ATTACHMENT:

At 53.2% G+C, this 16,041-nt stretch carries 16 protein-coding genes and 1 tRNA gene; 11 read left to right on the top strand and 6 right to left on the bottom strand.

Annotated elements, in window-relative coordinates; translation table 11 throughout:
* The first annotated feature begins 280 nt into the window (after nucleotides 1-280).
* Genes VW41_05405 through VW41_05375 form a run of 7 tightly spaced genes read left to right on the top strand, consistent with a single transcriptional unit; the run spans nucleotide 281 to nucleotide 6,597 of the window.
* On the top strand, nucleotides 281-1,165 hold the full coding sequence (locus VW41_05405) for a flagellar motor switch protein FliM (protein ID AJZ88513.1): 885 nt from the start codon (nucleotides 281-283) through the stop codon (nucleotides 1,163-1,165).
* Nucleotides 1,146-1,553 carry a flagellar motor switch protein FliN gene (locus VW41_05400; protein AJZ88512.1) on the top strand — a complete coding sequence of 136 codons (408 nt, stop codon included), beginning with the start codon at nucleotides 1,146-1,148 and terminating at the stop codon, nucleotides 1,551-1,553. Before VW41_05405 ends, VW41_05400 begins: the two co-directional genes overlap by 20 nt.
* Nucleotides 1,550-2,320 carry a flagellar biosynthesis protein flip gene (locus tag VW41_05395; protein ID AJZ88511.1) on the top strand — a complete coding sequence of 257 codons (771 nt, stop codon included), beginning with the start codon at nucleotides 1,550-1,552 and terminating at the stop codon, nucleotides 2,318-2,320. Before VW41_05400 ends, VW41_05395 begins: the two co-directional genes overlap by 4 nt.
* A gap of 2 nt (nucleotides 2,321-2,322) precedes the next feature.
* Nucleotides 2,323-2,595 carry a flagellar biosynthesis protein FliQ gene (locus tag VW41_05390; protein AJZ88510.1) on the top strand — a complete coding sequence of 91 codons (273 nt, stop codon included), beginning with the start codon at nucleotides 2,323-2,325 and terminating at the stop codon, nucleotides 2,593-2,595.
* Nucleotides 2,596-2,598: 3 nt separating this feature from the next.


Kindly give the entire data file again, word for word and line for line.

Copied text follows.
At 53.2% G+C, this 16,041-nt stretch carries 16 protein-coding genes and 1 tRNA gene; 11 read left to right on the top strand and 6 right to left on the bottom strand.

Annotated elements, in window-relative coordinates; translation table 11 throughout:
* The first annotated feature begins 280 nt into the window (after nucleotides 1-280).
* Genes VW41_05405 through VW41_05375 form a run of 7 tightly spaced genes read left to right on the top strand, consistent with a single transcriptional unit; the run spans nucleotide 281 to nucleotide 6,597 of the window.
* On the top strand, nucleotides 281-1,165 hold the full coding sequence (locus VW41_05405) for a flagellar motor switch protein FliM (protein ID AJZ88513.1): 885 nt from the start codon (nucleotides 281-283) through the stop codon (nucleotides 1,163-1,165).
* Nucleotides 1,146-1,553 carry a flagellar motor switch protein FliN gene (locus VW41_05400; protein AJZ88512.1) on the top strand — a complete coding sequence of 136 codons (408 nt, stop codon included), beginning with the start codon at nucleotides 1,146-1,148 and terminating at the stop codon, nucleotides 1,551-1,553. Before VW41_05405 ends, VW41_05400 begins: the two co-directional genes overlap by 20 nt.
* Nucleotides 1,550-2,320 carry a flagellar biosynthesis protein flip gene (locus tag VW41_05395; protein ID AJZ88511.1) on the top strand — a complete coding sequence of 257 codons (771 nt, stop codon included), beginning with the start codon at nucleotides 1,550-1,552 and terminating at the stop codon, nucleotides 2,318-2,320. Before VW41_05400 ends, VW41_05395 begins: the two co-directional genes overlap by 4 nt.
* A gap of 2 nt (nucleotides 2,321-2,322) precedes the next feature.
* Nucleotides 2,323-2,595 carry a flagellar biosynthesis protein FliQ gene (locus tag VW41_05390; protein AJZ88510.1) on the top strand — a complete coding sequence of 91 codons (273 nt, stop codon included), beginning with the start codon at nucleotides 2,323-2,325 and terminating at the stop codon, nucleotides 2,593-2,595.
* Nucleotides 2,596-2,598: 3 nt separating this feature from the next.